He'll resist it at first. He'll be looking for evidence to justify his loyalty, not destroy it. And he'll find it, since he's prejudiced. He'll find the housekeeper who admits guiltily that she just washed that surplice and must have dropped it as she was putting the vestments away in the cupboard. He'll get the cardinal's secretary to recall that the overheard argument was actually about whether the Bulls would repeat their championship this year.
Maybe he'll even track down some street junkie who is known to have used the cathedral as a shooting parlor.

He'll be triumphant, and the bishop will be grateful. And all will be well.

Except, of course, he's wrong. The bishop really did commit the murder. And he's going to have to start suspecting it... probably right about the middle of the book, just when the readers are thinking, disappointedly, "You mean it was just some stupid junkie?"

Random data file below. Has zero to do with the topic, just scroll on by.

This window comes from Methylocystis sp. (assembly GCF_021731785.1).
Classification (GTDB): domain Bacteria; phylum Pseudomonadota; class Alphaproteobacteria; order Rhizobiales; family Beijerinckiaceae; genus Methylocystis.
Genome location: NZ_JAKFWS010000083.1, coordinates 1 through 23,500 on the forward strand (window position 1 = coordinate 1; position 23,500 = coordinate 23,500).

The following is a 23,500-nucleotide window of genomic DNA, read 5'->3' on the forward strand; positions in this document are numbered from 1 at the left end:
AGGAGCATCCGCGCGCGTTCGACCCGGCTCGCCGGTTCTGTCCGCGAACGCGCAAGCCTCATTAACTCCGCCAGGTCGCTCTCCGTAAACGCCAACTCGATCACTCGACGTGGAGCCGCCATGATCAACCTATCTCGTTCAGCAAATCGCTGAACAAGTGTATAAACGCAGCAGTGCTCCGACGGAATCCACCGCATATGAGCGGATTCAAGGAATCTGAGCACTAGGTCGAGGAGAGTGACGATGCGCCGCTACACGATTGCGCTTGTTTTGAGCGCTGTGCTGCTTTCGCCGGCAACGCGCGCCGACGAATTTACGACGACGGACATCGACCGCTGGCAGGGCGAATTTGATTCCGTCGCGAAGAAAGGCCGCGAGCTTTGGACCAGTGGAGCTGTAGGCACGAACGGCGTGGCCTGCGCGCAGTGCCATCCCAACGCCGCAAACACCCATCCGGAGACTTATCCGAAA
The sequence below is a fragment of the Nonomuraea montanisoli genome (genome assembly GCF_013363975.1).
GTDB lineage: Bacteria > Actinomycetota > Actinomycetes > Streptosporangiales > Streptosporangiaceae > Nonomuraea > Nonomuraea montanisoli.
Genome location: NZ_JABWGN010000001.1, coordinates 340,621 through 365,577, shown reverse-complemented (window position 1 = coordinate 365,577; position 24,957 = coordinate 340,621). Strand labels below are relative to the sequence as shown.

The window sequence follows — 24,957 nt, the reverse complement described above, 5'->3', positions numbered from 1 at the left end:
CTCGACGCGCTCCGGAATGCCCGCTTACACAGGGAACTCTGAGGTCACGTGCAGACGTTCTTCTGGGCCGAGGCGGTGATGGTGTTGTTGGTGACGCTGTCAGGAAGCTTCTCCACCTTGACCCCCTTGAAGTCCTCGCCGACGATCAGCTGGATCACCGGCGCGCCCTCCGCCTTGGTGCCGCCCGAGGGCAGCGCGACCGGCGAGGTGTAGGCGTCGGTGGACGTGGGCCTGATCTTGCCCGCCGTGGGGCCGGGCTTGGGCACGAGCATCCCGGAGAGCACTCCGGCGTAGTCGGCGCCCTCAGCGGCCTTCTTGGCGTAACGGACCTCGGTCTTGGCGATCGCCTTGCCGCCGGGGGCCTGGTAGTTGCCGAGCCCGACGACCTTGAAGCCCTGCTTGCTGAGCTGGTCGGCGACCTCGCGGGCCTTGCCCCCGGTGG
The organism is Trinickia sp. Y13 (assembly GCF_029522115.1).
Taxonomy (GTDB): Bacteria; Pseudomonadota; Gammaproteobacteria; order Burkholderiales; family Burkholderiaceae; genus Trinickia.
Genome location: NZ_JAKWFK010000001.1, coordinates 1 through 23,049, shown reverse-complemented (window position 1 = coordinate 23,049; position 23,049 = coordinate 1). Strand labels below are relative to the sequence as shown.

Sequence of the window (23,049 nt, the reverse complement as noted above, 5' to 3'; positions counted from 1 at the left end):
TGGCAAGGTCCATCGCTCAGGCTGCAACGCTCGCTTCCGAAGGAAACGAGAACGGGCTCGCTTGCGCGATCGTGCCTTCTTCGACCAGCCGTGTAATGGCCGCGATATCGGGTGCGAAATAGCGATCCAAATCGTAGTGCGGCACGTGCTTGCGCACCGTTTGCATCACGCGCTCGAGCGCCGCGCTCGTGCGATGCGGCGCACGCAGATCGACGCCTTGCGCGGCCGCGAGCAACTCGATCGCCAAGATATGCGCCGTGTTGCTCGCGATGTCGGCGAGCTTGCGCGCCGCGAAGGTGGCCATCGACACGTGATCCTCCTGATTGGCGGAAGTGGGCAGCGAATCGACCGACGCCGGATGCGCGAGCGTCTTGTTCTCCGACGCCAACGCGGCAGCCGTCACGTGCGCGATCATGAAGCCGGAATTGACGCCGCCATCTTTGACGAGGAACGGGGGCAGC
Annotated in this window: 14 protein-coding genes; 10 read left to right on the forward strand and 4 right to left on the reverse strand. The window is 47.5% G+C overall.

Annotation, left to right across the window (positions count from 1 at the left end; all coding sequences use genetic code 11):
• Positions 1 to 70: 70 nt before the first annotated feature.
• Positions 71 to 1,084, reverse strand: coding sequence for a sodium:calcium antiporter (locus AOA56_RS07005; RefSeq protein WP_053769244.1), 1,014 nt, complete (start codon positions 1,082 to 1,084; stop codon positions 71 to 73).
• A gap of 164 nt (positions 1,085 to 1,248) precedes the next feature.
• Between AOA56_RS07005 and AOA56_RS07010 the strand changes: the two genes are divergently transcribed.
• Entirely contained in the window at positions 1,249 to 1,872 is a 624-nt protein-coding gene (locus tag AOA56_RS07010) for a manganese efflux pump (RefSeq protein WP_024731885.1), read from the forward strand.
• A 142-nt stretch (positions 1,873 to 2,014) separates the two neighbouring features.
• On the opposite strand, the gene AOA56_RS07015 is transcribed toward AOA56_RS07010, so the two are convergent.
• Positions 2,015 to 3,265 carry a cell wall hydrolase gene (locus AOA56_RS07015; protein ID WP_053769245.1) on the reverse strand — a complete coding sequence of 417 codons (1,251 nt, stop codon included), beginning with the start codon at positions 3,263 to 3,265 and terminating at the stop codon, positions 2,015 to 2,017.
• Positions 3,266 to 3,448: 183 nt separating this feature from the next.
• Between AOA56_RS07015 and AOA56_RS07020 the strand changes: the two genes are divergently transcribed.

Keep in mind his privileged position at the cathedral gives him access to information the police won't have-- employee gossip, secret financial records, knowledge of the bishop's nature and activities. What does he learn, in his attempt to vindicate the bishop, that winds up implicating him?

Whatever it is, it will have to be compelling enough, and dramatic enough, that he will start to doubt what he was certain was the truth-- and once that filter of delusion is cracked, it's only a matter of time before he starts seeing the other evidence in a new light. Still, it's going to take more than a few doubts to make him consider that everything he believed about himself and his mentor is no longer operative. What can be a good dramatic way to force him into that despair we call the Dark Moment?